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2018 Conference - Field Trips and Workshops

  • 3 Dec 2018
  • (UTC+11:00)
  • 7 Dec 2018
  • (UTC+11:00)


  • Spend the day exploring the stunning Bangor property on the south-east coast of Tasmania with Stewart Huxtable of the Save the Tasmanian Devil Program to learn about the management and reintroduction of Tasmanian devils on the Forestier and Tasman Peninsulas. Learn about wildlife conservation from a local landowner. Take the coastal walk to Tasman Bay where crew from Abel Tasman's ships Heemskirk and Zeehaen became the first Europeans to land in Tasmania. The field trip will start and finish at the Conference venue. Packed lunch is included.
  • This workshop aims to introduce you to the novel tools and algorithms for environmental remote sensing applications and aerial surveys using unmanned aircraft systems (UAS aka, drones). Lead by the Terraluma team this workshop will focus on ways in which you can map the environment in detail, using specialised sensors (visible, multispectral and hyperspectral (VNIR), thermal, and LiDAR) to map and monitor different aspects of the environment at ultra-high resolutions on-demand. The workshop will demonstrate examples including precision agriculture and viticulture; mapping and monitoring vegetation in remote locations such as Antarctica; deriving 3D tree structure for forest inventories. You will get to see how data is collected, and then work through the post-processing stage in the lab. In addition, you will hear from experts who have utilised drone technology in areas of wildlife management such as the behavioural ecology of wedge-tailed eagles, and sea-ice and vegetation in the Antarctic and sub-Antarctic.
  • The Tasmanian Land Conservancy’s (TLC’s) 455 ha Flat Rock Reserve, links the historic Chauncy Vale Wildlife Sanctuary with the Alpha Pinnacle Conservation Area, creating a continuous protected area of over 1500 ha. This guided walk will feature key sites of interest showing the TLC’s current ecological monitoring program by visiting a vegetation monitoring site showing the use of still photography and photospheres, a mammal monitoring site using camera traps and stop-off at Falcon Rocks overlooking Chauncy Vale cliffs for a bird survey. There will also be time to wander through the historic Chauncy Vale precinct and explore Brown’s Caves, Day Dawn cottage or the diverse woodland of Tasmania’s first private nature reserve.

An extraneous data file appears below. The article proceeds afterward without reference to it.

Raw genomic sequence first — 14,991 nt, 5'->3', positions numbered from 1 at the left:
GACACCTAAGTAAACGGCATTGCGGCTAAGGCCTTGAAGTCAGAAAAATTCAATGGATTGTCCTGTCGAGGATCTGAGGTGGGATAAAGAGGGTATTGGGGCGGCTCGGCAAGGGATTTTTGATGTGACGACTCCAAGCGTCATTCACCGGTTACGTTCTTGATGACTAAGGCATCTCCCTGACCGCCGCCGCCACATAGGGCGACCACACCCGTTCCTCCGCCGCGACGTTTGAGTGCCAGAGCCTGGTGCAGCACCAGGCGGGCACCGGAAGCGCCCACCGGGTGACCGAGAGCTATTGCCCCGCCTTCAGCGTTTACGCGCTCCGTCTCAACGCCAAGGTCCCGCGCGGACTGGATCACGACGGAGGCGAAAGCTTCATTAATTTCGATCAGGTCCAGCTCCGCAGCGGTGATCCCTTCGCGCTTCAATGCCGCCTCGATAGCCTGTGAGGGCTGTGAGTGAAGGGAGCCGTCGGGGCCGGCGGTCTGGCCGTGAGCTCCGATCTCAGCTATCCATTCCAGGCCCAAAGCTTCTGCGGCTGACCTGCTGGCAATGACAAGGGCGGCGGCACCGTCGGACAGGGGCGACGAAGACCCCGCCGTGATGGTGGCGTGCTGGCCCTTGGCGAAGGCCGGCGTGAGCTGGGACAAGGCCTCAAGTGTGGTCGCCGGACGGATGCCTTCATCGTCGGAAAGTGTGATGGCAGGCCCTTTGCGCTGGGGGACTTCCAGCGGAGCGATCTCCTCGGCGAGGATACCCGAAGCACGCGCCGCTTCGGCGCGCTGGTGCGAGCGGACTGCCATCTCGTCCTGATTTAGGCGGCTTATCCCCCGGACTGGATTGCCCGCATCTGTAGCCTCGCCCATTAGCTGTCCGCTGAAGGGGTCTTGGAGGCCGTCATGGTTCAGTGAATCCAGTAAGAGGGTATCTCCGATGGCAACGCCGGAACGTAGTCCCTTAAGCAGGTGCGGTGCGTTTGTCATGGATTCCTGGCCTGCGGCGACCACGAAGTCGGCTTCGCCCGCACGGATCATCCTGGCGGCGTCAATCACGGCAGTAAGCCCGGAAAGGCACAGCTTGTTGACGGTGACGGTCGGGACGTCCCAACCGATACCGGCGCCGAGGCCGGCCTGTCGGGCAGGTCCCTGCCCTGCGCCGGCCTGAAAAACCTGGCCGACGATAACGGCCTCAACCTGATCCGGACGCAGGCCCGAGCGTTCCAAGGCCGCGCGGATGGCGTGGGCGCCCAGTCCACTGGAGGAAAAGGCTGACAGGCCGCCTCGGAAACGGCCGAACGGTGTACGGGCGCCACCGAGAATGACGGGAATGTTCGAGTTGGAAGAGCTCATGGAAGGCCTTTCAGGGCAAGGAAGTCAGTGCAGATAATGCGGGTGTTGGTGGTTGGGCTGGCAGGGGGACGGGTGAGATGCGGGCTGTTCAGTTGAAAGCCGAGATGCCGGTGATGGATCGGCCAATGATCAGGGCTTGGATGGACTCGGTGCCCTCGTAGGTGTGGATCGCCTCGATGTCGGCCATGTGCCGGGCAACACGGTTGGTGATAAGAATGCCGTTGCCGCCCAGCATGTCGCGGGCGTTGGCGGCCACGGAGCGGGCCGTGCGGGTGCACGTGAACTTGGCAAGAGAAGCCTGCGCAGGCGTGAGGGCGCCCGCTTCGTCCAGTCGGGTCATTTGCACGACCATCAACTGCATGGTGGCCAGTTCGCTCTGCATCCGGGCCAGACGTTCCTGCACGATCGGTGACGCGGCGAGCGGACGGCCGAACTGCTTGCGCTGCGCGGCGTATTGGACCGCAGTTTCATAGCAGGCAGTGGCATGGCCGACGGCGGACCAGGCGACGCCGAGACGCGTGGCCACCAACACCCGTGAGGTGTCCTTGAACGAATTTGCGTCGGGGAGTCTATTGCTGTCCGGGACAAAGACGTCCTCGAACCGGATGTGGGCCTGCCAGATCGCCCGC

• Wildlife management aims to achieve at least one of biodiversity conservation (such as saving a species or community), sustainable utilisation (such as harvesting a species) and pest control (such as for agricultural, forestry or fisheries production and human health). This workshop will describe underlying management principles, examine current on-ground programs, and make proposals for future management. The workshop will introduce underlying general principles of wildlife management, then use them to evaluate several wildlife programs. Participants will be asked to then use the principles to evaluate an existing program in which they are involved, or develop a proposal for a new wildlife management plan for a species or community of their interest. Participants should bring along a copy (electronic or paper) of a management plan that interests them, and that they will use in the workshop. To help get greater benefit from the workshop participants will be provided with some background reading prior to the workshop.


Registration opens 1 June 2018

The 2018 AWMS conference has a number of field trips and workshops running on both Monday 3 December and Friday 7 December.  Some field trips have limited numbers so register early to avoid disappointment.  Full field trip and workshop details can be found in the Call for Abstracts.

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